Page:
Time trials are always likely to throw up big differences simply due to technology, training and dedication to them, and its worth bearing in mind that the difference between 1st and last at the last Tour came out as just 6.712%. Mind, speed is a vector quantity, whilst the air you have to push out of the way to increase it is three dimensional, so the amount of extra power you have to put in to get a tiny increase in speed is impressive.
Was it actually the fastest time trial in Tour history?
Rohan Dennis finished as the only man under 15 minutes, which have him an average speed for the 13.8 kilometre course of 55.4464kph – above the previous time trial speed record of 55.2665 set by Chris Boardman 11 years earlier in Lille over a 7.2km course.
Dennis’s time trial thus slotted into the hallowed position of the fastest ever Tour Time Trial, and was shown as thus above Boardman and Greg Lemond’s 1989 Tour winning affair.
However, this ranking ignored second and third placings, and so Lemond shouldn’t really be second at all. A quick glance through the recent past of some Tour time trials and prologues yields the following ranking.
It would thus show Martin, Cancellara and Dumoulin slipping into 3rd to 5th, with Lemond down in 8th behind his hated American chum.
However, the TT may not actually be the fastest – twitter user @ammattipyoraily, a bit of a genius with the statistics and calculating power data and the like, examined some of the SRM files of riders who had ridden the prologue and reckoned that the prologue actually came out at 13.45km. If this is the case, then the average speeds need recalculating, and they come out as thus:
The actual supposed distance would return Boardman to the top of the tree, with Dennis’ time only good enough for 6th. Oh well.
How about that stage then. Barely a pimple on the race route and yet riders still lost nearly 90 seconds due to flat out racing. More entertaining than a mountain stage where the leaders watch each other until they sprint for the top? Definitely.
Most of the talk ended up being about Mark Cavendish’s supposed sulk, stopping sprinting to allow Fabian Cancellara to pip him for 3rd place and the time bonus that would give him the yellow jersey at the expense of Cav’s teammate Tony Martin. Frankly, I’ve now given up reading the comments of so called “fans” after stages – it’s just a cesspool of negativity, cynicism, unsubstantiated and frankly ridiculous accusations that are treated as near Biblical fact, and not one hint of positive spin. Cavendish recognised as much by pointing out that cycling “isn’t a computer game.” Perhaps when some of the “fans” spewing their garbage doping accusations/world beating tactics every afternoon get out from behind their computer and actually ride a bike, they’ll remember that it’s actually quite tricky to go faster when you’re at your limit. But rant over – I’m sure those people will be back when riders “should just attack” in the mountains…
Fabian in Yellow…again
Cancellara was the beneficiary of the work from Etixx, and it gave him his 29th yellow jersey, taking himself to 11th place in the all time rankings, and extending his lead as the rider with the most yellow jersey’s without having actually won the race. That ranking, if you’re interested, goes as such:
1st – Fabian Cancellara [SUI] – 29 days (2004, 2007, 2009-10, 2012, 2015) Best Overall finish: 64th (2008)
2nd – Rene Vietto [FRA] – 26 days (1939, 1947) Best Overall finish: 2nd (1939)
3rd – Thomas Voeckler [FRA] – 20 days (2004, 2011) Best Overall finish: 4th (2011)
Cancellara has now worn the yellow jersey for an impressive six different years, taking him ahead of the Netherlands Joop Zoetemelk (who was also on five, having worn yellow in 1971, 1973 and 1978-1980), Anquetil and Indurain and leaving him level with Eddy Merckx on six different years.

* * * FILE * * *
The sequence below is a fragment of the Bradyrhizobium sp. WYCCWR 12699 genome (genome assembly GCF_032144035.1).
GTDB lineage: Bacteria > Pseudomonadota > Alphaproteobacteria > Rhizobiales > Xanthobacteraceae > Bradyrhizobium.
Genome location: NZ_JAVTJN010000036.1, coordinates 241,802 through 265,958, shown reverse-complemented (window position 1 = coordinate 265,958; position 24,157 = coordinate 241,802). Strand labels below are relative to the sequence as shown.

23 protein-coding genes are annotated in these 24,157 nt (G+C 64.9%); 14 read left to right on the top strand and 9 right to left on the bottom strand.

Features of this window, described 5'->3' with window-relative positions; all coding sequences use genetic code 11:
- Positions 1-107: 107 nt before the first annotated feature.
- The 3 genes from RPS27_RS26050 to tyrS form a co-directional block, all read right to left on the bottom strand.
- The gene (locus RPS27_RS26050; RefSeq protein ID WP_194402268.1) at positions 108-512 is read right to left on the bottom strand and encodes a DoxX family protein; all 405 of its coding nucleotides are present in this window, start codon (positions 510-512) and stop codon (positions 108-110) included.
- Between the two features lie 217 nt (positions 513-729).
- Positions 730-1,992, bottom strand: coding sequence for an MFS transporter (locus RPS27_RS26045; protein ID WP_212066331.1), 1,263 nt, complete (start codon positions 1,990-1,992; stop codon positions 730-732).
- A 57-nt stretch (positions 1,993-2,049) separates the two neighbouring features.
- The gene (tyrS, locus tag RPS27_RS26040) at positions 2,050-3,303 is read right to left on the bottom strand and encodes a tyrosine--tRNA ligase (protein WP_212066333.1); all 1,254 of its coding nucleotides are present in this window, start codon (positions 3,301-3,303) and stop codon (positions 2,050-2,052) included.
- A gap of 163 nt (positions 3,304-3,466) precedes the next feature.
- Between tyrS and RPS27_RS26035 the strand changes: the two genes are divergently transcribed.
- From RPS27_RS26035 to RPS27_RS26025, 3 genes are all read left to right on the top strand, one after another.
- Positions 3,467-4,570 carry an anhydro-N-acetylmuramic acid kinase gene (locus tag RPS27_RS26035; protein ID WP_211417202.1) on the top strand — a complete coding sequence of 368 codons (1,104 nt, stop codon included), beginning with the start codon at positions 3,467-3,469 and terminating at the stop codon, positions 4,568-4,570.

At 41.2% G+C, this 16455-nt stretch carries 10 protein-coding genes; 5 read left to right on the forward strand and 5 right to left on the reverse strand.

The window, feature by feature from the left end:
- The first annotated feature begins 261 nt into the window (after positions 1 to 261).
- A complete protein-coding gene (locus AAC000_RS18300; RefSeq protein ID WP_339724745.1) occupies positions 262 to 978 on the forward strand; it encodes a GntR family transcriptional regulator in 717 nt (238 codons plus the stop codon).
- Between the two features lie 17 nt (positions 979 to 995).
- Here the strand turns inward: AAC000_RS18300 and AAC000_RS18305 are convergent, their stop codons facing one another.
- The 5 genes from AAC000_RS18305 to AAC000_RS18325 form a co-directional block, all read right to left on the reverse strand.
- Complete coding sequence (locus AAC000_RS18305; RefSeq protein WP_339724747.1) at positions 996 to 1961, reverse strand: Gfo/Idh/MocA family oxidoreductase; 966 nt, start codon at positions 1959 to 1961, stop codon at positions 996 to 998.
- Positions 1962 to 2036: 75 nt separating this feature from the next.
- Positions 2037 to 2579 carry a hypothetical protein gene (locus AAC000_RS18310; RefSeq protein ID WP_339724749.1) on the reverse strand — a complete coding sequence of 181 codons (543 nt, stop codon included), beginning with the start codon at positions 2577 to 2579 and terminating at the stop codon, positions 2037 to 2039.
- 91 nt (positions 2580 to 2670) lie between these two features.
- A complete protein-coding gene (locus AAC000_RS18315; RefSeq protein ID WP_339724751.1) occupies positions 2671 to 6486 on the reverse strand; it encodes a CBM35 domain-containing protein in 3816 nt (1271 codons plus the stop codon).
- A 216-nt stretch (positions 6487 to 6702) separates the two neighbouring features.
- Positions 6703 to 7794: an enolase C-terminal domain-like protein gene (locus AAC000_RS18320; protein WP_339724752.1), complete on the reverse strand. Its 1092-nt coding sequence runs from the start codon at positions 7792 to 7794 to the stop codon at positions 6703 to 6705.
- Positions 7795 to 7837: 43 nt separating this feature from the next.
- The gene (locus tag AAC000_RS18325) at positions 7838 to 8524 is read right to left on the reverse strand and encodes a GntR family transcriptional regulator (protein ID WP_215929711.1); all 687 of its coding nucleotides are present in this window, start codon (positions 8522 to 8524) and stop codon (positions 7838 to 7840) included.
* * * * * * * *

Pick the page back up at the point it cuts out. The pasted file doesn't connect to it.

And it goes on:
The Swiss is still, and likely to remain behind, Lance Armstrong on seven different years and Bernard Hinault on eight, but his achievement is made all the greater as he becomes the man with the second longest gap between his first and last yellow jerseys – 11 years between 2004 and 2015, which is just one off the war interrupted record of 12 years set by Gino Bartali, who first held the jersey in 1937 and last held it in 1949.
Greipel ticks over
Meanwhile, Andre Greipel was adding to his excellent 2015 by taking his 5th consecutive yearly stage win at the Tour. Perhaps he’ll pop over to the Vuelta to complete the yearly set? It would be an impressive achievement – only Alessandro Petacchi, Miguel Poblet and Pierino Baffi have ever done that. Mark Cavendish tried it in 2011, but abandoned the Vuelta in the heat.
Contador’s Grand Tour Triple
An erstwhile point, but whilst Oleg Tinkoff seems to think the Tour is already won and that Contador will be off to claim the Vuelta as well, Contador taking the Giro-Tour double would mean he would hold all three Grand Tour titles at once. This has however already been achieved by both Eddy Merckx and Bernard Hinault.
Merckx took his token Vuelta win in 1973 when it was run in the spring, and having won it, he went to the Giro a mere five days later and promptly won that as well. Merkx thus held all three Grand Tours from May 13th 1973 until the 22nd of July 1973, when Luis Ocana became Tour champion. He thus had 71 days at the ultimate grand tour behemoth.
Hinault meanwhile won the 1982 Giro and Tour, then went to the Vuelta in 1983 to win that and hold all three. It didn’t last very long though – he was reigning champion at all three from the 8th of May 1983 until the 5th of June 1983 – just 29 days.
Contador could reign the longer than Hinault if he succeeds in his Tour bid, thanks in no small part to the Vuelta’s date change. Winning the Tour would give him 50 days as the triple holder until someone took the Vuelta title on September 13th, but if he were somehow to go to the Vuelta and win that as well, then he’d not be deposed until the end of the Giro in May 2016 – giving him a staggering 304 days. However, this is about as pie in the sky as him winning all three, but it’s nice to dream…